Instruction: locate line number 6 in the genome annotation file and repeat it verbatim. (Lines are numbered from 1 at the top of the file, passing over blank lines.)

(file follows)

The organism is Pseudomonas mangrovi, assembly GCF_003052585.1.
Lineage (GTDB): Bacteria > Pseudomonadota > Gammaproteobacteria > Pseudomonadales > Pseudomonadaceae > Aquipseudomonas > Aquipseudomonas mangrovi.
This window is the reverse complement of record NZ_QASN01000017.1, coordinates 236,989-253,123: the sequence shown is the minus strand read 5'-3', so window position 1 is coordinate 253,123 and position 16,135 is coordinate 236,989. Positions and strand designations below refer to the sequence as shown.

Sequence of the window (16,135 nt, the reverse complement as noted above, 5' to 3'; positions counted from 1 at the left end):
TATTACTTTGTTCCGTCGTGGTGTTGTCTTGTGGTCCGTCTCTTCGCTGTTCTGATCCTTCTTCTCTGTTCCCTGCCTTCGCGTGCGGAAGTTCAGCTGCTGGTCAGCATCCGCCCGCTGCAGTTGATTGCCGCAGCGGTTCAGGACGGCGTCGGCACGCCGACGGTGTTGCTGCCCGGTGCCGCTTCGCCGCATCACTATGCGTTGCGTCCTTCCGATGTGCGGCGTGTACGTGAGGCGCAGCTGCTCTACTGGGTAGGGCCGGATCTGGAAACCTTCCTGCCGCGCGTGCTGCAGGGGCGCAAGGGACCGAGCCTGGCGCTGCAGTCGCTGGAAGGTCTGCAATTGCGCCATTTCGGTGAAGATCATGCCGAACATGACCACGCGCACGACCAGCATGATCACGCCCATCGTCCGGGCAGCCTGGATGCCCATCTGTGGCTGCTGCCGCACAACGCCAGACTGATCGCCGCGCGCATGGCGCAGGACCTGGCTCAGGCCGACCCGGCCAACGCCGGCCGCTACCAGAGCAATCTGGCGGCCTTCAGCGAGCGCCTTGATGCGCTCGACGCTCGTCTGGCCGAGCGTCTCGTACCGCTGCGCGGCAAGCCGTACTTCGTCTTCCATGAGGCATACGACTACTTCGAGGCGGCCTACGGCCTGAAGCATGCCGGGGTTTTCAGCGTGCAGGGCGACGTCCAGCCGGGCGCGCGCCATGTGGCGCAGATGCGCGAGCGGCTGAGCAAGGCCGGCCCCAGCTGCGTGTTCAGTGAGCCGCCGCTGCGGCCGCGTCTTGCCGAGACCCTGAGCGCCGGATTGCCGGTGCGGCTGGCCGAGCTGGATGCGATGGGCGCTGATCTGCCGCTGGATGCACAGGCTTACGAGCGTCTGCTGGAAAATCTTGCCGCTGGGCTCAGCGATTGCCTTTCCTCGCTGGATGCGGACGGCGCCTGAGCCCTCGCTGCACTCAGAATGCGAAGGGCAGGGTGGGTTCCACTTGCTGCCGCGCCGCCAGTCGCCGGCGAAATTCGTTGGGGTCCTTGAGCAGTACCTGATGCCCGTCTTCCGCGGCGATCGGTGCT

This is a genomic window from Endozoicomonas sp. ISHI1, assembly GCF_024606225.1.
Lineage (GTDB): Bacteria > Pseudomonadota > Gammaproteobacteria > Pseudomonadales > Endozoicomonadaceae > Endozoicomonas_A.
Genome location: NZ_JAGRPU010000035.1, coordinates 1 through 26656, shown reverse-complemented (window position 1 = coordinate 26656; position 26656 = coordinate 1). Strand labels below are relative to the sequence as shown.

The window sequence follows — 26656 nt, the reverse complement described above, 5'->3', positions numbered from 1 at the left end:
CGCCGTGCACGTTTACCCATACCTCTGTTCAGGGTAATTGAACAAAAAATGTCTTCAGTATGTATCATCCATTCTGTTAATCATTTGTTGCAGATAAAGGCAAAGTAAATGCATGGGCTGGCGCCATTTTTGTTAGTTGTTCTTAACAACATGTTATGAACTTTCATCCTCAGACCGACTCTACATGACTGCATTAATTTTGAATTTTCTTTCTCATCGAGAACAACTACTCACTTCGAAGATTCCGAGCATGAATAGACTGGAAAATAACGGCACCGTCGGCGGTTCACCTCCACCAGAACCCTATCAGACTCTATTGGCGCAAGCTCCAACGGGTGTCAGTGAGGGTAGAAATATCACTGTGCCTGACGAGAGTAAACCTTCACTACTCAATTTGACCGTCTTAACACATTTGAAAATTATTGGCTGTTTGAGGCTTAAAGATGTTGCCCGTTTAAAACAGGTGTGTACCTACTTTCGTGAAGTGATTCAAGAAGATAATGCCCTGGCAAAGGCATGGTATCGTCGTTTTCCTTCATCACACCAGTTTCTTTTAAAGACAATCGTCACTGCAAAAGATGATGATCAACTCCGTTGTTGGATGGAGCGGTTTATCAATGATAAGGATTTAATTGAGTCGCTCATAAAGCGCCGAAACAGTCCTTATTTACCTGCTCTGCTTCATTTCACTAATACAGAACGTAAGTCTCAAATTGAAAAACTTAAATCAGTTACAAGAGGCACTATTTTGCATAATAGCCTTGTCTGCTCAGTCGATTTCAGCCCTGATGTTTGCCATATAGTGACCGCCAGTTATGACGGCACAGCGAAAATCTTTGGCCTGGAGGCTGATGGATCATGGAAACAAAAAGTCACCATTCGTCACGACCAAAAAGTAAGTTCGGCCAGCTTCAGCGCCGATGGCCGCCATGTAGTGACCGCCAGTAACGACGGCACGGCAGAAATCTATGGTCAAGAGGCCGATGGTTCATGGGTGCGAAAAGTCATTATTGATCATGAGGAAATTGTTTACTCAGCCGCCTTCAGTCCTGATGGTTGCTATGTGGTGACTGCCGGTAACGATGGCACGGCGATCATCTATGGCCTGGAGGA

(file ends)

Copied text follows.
This is a genomic window from Endozoicomonas sp. ISHI1, assembly GCF_024606225.1.